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October 09, 2000
When experts convened to discuss the state of the NHL, the ideas ranged from a one-game Stanley Cup final to junking the red line to disarming the players
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October 09, 2000

Check It Out

When experts convened to discuss the state of the NHL, the ideas ranged from a one-game Stanley Cup final to junking the red line to disarming the players

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The NHL turned a corner last season in its bid to make its game more enjoyable to watch. Though the improvement wasn't always discerned—the fans' attention was too often diverted by mindless acts of violence, most notoriously Marty McSorley's stick-to-the-temple assault on Donald Brashear—there was a heightened flow to the play and an increase in scoring. All in all, the game was a little better.

The four-on-four overtime championed by commissioner Gary Bettman was an overwhelming success and the average goals-per-game rose slightly (from 5.3 in 1998-99 to 5.5), but the league still hasn't emerged from an age of overcoached, defensive hockey. Most important, the issue of safety in the workplace—notably the concussion epidemic—remains unresolved. Plus, no crossover star has emerged since Wayne Gretzky's retirement in April 1999, and on the horizon is an Armageddon-in-waiting, the expiration of the collective bargaining agreement between the owners and players in 2004.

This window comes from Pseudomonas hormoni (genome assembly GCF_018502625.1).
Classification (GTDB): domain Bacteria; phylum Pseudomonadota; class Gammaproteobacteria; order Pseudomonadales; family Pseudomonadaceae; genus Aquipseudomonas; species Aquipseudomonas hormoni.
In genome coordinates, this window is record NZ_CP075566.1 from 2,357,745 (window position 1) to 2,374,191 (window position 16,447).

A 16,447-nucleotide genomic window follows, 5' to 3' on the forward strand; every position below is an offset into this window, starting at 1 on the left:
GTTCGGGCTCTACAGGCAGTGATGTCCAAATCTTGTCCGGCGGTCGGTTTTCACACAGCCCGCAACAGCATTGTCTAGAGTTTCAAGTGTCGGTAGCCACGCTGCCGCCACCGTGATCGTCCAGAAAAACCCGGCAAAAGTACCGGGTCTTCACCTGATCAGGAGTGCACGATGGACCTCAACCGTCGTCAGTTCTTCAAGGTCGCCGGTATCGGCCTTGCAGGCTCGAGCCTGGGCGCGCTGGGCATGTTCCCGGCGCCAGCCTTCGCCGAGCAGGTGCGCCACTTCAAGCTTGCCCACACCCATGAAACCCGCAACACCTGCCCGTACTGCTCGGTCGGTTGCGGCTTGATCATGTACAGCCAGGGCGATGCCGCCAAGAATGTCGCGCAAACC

SI convened a blue-ribbon panel—broadcaster John Davidson, agent Don Meehan, New York Rangers president Glen Sather, Detroit Red Wings All-Star forward Brendan Shanahan and Washington Capitals coach Ron Wilson—to discuss the issues confronting the league.

SI: Are you happy with the way hockey is being played in the NHL?

MEEHAN: The foremost issue is the violence in the game—the McSorley incident, the Niedermayer incident [ Scott Niedermayer was suspended for 10 games for striking Peter Worrell in the head with a stick] and others. There's a real concern in my constituency. When a player talks to me about his contract, it isn't so much, "How well can I do? How successful can I be?" Or "How successful can the team be?" But "I better start looking at some security because of the way the game is played."

DAVIDSON: At the players' association meeting this summer, [ Buffalo Sabres defenseman] James Patrick talked about the players' responsibility to each other, and he spoke from his heart. I've a genuine sense that, for the first time, the players realize they've got to police what's going on.

SI: Is hockey more dangerous or violent than ever before?

DAVIDSON: Oh, absolutely.

WILSON: I think it's just that the guys are bigger, stronger and faster.

MEEHAN: The players are saying, in effect, that they're concerned about a lack of respect for each other now.

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